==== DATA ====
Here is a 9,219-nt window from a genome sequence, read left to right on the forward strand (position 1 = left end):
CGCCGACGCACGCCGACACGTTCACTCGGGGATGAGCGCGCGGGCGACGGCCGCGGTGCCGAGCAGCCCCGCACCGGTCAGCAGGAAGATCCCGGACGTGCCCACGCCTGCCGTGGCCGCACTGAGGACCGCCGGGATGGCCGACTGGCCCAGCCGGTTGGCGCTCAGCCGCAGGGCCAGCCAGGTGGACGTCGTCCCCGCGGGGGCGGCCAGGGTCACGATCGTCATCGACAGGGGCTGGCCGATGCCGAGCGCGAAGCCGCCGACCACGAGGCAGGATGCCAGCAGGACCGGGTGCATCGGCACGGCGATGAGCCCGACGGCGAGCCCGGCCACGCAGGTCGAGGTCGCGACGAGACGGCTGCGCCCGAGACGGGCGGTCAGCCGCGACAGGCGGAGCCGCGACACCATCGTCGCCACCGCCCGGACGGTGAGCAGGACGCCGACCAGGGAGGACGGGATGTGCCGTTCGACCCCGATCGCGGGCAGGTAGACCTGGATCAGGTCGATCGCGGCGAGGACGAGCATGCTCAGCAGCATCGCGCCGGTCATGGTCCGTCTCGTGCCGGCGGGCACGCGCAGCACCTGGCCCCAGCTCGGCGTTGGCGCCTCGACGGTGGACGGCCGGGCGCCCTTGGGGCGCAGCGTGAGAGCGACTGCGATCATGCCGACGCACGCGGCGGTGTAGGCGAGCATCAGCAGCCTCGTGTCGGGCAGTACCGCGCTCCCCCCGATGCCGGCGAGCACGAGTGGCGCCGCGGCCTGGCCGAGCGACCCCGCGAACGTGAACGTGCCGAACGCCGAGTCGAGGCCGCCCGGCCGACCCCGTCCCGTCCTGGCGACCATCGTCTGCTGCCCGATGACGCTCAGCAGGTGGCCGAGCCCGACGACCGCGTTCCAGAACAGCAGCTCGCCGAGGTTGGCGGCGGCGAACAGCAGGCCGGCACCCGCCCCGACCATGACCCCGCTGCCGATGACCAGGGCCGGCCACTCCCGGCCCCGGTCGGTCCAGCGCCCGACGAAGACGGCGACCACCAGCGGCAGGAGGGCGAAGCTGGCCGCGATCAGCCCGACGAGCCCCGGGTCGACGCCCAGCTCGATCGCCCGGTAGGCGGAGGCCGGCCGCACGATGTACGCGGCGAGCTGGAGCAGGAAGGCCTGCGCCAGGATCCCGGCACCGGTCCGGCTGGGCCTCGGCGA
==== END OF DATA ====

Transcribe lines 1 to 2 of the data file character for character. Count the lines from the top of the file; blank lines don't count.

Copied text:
Here is a 9,219-nt window from a genome sequence, read left to right on the forward strand (position 1 = left end):
CGCCGACGCACGCCGACACGTTCACTCGGGGATGAGCGCGCGGGCGACGGCCGCGGTGCCGAGCAGCCCCGCACCGGTCAGCAGGAAGATCCCGGACGTGCCCACGCCTGCCGTGGCCGCACTGAGGACCGCCGGGATGGCCGACTGGCCCAGCCGGTTGGCGCTCAGCCGCAGGGCCAGCCAGGTGGACGTCGTCCCCGCGGGGGCGGCCAGGGTCACGATCGTCATCGACAGGGGCTGGCCGATGCCGAGCGCGAAGCCGCCGACCACGAGGCAGGATGCCAGCAGGACCGGGTGCATCGGCACGGCGATGAGCCCGACGGCGAGCCCGGCCACGCAGGTCGAGGTCGCGACGAGACGGCTGCGCCCGAGACGGGCGGTCAGCCGCGACAGGCGGAGCCGCGACACCATCGTCGCCACCGCCCGGACGGTGAGCAGGACGCCGACCAGGGAGGACGGGATGTGCCGTTCGACCCCGATCGCGGGCAGGTAGACCTGGATCAGGTCGATCGCGGCGAGGACGAGCATGCTCAGCAGCATCGCGCCGGTCATGGTCCGTCTCGTGCCGGCGGGCACGCGCAGCACCTGGCCCCAGCTCGGCGTTGGCGCCTCGACGGTGGACGGCCGGGCGCCCTTGGGGCGCAGCGTGAGAGCGACTGCGATCATGCCGACGCACGCGGCGGTGTAGGCGAGCATCAGCAGCCTCGTGTCGGGCAGTACCGCGCTCCCCCCGATGCCGGCGAGCACGAGTGGCGCCGCGGCCTGGCCGAGCGACCCCGCGAACGTGAACGTGCCGAACGCCGAGTCGAGGCCGCCCGGCCGACCCCGTCCCGTCCTGGCGACCATCGTCTGCTGCCCGATGACGCTCAGCAGGTGGCCGAGCCCGACGACCGCGTTCCAGAACAGCAGCTCGCCGAGGTTGGCGGCGGCGAACAGCAGGCCGGCACCCGCCCCGACCATGACCCCGCTGCCGATGACCAGGGCCGGCCACTCCCGGCCCCGGTCGGTCCAGCGCCCGACGAAGACGGCGACCACCAGCGGCAGGAGGGCGAAGCTGGCCGCGATCAGCCCGACGAGCCCCGGGTCGACGCCCAGCTCGATCGCCCGGTAGGCGGAGGCCGGCCGCACGATGTACGCGGCGAGCTGGAGCAGGAAGGCCTGCGCCAGGATCCCGGCACCGGTCCGGCTGGGCCTCGGCGA